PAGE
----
A celebration of chardonnay; beers and barbeque; a space-themed “lunar boogie”; and a landmark exhibition by a “powerhouse” in contemporary art – here’s what Broadsheet Adelaide editor Daniela Frangos will be checking out this month.

Forget your parents’ big, oaky chardonnay. Proof’s annual Chardy Party is back this weekend to prove just how diverse the popular yet oft-maligned grape can be. Sample more than 25 new- and old-school drops from the Adelaide Hills, Margaret River, Yarra Valley, Mornington Peninsula, Tasmania, New Zealand, Jura, Burgundy and Tuscany – from producers such as BK Wines, Shaw & Smith and WA’s Tripe Iscariot – plus food and beats from Mark Kamleh’s brand new pop-up Syrian Mobile Disco.

If you’re one of the people avoiding booze this month, King William Street rooftop bar 2KW has launched a list of zero-proof drinks for Dry July. Wave a happy goodbye to lemon, lime and bitters and knock back a “Gin & Tonic” (with Seedlip’s non-alcoholic spirit), a “Rum & Dry” (made with a house-made spiced syrup with falernum, cardamom, toasted cinnamon, star anise and cloves) or a mocktail – there’s a Verjuice Bellini (using Coriole verjuice, peach puree and edible flowers), a Virgin Mojito (using Besa apple juice, lime, sugar and mint) and a Virgin Hot Toddy. $5 from every drink purchased this month will go toward the Dry July Foundation, which supports people with cancer.

Art Gallery of South Australia director Rhana Devenport describes William Kentridge as “a powerhouse within contemporary art today”. The celebrated South African artist is curating an exhibition of his own works at AGSA this month. That which we do not remember incorporates 32 artworks that span sculpture, film, charcoal drawings, collage, sound and tapestry. The landmark exhibition explores the nexus of art, ideology, political history and memory, and includes a rare insight into the artist’s working methods, with a re-creation of his studio inside the gallery. It opens this weekend.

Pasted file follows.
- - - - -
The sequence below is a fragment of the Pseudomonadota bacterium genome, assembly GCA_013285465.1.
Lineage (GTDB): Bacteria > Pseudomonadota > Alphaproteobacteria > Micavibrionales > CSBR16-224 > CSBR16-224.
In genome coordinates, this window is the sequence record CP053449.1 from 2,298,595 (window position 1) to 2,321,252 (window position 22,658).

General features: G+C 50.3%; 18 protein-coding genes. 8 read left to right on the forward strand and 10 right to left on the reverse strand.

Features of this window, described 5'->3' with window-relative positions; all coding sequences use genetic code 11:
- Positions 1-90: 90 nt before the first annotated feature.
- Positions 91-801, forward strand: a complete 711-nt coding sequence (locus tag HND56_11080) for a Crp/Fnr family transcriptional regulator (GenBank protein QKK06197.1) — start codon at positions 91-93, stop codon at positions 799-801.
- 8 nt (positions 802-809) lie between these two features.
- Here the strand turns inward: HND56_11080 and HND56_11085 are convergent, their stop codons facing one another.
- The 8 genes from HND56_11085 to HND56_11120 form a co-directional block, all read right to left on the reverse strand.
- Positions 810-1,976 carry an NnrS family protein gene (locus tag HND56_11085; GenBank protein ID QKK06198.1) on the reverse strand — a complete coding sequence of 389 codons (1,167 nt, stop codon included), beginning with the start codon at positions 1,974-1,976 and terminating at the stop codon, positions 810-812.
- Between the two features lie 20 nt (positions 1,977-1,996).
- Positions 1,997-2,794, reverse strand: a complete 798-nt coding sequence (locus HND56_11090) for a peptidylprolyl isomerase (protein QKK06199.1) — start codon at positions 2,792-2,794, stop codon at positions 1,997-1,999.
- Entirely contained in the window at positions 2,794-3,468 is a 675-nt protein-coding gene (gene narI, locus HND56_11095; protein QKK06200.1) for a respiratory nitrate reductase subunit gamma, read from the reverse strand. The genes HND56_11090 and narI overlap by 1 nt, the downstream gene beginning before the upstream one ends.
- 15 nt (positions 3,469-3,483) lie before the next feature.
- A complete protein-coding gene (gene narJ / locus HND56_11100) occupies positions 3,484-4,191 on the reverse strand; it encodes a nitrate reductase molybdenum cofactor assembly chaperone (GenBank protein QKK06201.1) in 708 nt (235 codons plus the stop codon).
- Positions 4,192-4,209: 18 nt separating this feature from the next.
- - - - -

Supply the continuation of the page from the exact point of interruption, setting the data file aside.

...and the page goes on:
This Sunday you’ll find me at Shobosho. Leigh Street’s good-time firehouse continues its series of kitchen takeovers with celebrated Sydney chef Clayton Wells – the man behind influential restaurant Automata and its casual offshoot (the home of the Insta-famous muffuletta sandwich) A1 Canteen. He’s teaming up with Adam Liston for two lunch sittings, and if tickets aren’t already sold out they will be soon.

Find more fire-powered cooking at Beer and BBQ Festival this month. The food line-up is bigger than ever: compared to last year there are double the dishes and almost double the vendors. It’s not quite as barbeque heavy as previous iterations, but there’s plenty to sate you. I’ll be bee-lining to the Mal & Mates stall (a concept from Newcastle-based chef Mal Meiers to raise awareness and funds for mental-ill-health in the hospo industry) for charcoal-grilled snacks by a team of local legends including the crew from Fino, Simon Bryant, Gus Love (Pink Moon Saloon), Karena Armstrong (The Salopian Inn) and Emma McCaskill (Sparkke at the Whitmore). Get a glimpse of the full menu here

The Festival of Architecture and Design (FAD) is on from July 18 to 21 featuring speakers, panel discussions, exhibitions, and tours throughout the city. This year’s event will explore the meaning of “home” in a range of contexts, from Indigenous patterns of living and occupation of the Adelaide region (both pre-European settlement and today), to future directions for housing in Adelaide and what it means to call Adelaide home.

Arts and music festival Flip Side is taking over Chateau Apollo and Roxie’s for two days this weekend. The now-annual event showcases women-led music and arts projects, and this year features punk band Hightime, “indietronic” duo Nakatomi and rockers Kitchen Witch. There’ll also be creative workshops with visual artist Kat Coppock and the maker of breast-shaped ceramics Dots Pots, plus woodfired snacks by Comida Catering Co.

Umbrella Winter City Sounds takes over Adelaide’s pubs and clubs this month with more than 250 live music events – a whopping 63 per cent increase on last year’s numbers. There are free open-air gigs, a space-themed “lunar boogie” and a bedroom-style recording studio in the middle of Rundle Mall. We’ve compiled our top picks here.

Kick back fireside later this month at the Hills’ annual Winter Reds festival. More than 35 venues are involved this year in its biggest program yet. Head to Bird in Hand for an exhibition of Indigenous art by APY Art Centre Collective, weaving workshops and inma (ceremonial) song and dance performances; Charlotte Dalton Wines for live music and food trucks; Mt Lofty Ranges Vineyard for pinots matched with toasties; and Ngeringa for a five-course feast of biodynamic produce paired with the winery’s finest single-vineyard wines.